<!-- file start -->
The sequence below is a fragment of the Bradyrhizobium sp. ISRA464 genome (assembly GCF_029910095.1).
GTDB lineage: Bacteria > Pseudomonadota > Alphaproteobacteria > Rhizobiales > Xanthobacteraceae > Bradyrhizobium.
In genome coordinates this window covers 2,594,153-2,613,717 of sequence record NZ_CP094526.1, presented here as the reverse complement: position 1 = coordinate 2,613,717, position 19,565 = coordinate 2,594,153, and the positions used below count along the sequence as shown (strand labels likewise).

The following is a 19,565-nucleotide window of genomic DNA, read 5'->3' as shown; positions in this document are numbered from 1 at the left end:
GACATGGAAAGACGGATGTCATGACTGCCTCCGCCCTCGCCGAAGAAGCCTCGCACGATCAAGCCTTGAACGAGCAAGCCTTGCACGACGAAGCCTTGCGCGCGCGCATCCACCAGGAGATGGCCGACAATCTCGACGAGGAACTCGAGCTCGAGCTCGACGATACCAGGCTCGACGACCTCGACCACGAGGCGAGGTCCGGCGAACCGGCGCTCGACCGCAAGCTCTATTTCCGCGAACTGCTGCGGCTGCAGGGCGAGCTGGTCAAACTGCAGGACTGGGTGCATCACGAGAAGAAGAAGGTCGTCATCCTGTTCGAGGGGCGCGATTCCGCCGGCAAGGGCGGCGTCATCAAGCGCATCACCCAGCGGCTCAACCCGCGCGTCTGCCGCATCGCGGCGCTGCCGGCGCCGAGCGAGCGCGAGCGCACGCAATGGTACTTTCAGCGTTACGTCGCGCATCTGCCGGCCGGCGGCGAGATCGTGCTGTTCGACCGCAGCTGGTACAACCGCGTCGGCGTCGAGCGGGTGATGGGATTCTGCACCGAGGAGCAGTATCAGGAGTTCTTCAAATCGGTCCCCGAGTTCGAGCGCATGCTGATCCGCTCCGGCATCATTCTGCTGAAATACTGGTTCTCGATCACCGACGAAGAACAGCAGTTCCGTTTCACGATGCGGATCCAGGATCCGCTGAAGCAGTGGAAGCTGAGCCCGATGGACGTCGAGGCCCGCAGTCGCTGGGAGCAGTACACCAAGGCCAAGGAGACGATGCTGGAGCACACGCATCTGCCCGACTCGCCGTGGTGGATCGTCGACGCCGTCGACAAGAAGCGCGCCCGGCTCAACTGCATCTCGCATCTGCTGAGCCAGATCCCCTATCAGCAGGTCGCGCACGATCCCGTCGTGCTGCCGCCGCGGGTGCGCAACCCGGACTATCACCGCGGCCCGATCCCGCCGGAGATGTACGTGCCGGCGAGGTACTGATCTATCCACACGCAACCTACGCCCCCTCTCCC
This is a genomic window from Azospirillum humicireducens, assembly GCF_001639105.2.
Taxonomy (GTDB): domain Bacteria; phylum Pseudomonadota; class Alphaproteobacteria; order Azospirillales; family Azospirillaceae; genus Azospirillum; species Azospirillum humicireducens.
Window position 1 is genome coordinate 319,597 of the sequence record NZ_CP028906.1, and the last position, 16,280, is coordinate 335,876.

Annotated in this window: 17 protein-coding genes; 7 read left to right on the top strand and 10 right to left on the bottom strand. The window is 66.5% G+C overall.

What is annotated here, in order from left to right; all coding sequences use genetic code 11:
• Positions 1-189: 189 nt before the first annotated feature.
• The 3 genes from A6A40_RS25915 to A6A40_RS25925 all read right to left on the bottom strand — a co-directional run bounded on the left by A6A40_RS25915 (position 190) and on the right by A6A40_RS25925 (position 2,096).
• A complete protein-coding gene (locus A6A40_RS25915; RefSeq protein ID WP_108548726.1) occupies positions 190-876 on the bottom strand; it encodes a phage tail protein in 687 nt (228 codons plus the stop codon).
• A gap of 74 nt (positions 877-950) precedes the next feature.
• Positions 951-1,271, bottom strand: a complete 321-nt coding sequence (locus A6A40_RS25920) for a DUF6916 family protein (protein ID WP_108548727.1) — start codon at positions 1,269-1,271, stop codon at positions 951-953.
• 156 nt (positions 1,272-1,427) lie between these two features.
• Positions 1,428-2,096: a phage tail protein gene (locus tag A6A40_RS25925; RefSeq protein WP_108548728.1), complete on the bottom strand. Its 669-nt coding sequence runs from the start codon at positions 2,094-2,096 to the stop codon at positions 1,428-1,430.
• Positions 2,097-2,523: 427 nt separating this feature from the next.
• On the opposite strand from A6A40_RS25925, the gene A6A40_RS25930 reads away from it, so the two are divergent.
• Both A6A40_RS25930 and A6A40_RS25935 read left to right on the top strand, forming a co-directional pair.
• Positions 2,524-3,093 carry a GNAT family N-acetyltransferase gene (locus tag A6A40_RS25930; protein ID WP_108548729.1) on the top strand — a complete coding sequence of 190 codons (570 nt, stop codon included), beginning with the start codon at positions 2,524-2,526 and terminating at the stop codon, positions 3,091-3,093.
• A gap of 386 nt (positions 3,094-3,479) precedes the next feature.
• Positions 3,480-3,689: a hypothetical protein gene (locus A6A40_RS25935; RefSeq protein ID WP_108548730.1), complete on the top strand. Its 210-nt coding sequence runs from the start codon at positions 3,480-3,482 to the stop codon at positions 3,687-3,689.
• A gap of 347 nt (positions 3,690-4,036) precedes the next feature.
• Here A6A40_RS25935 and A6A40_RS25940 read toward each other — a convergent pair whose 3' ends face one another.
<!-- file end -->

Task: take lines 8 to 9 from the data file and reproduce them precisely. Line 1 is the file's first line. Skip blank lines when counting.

Window position 1 is genome coordinate 319,597 of the sequence record NZ_CP028906.1, and the last position, 16,280, is coordinate 335,876.

Annotated in this window: 17 protein-coding genes; 7 read left to right on the top strand and 10 right to left on the bottom strand. The window is 66.5% G+C overall.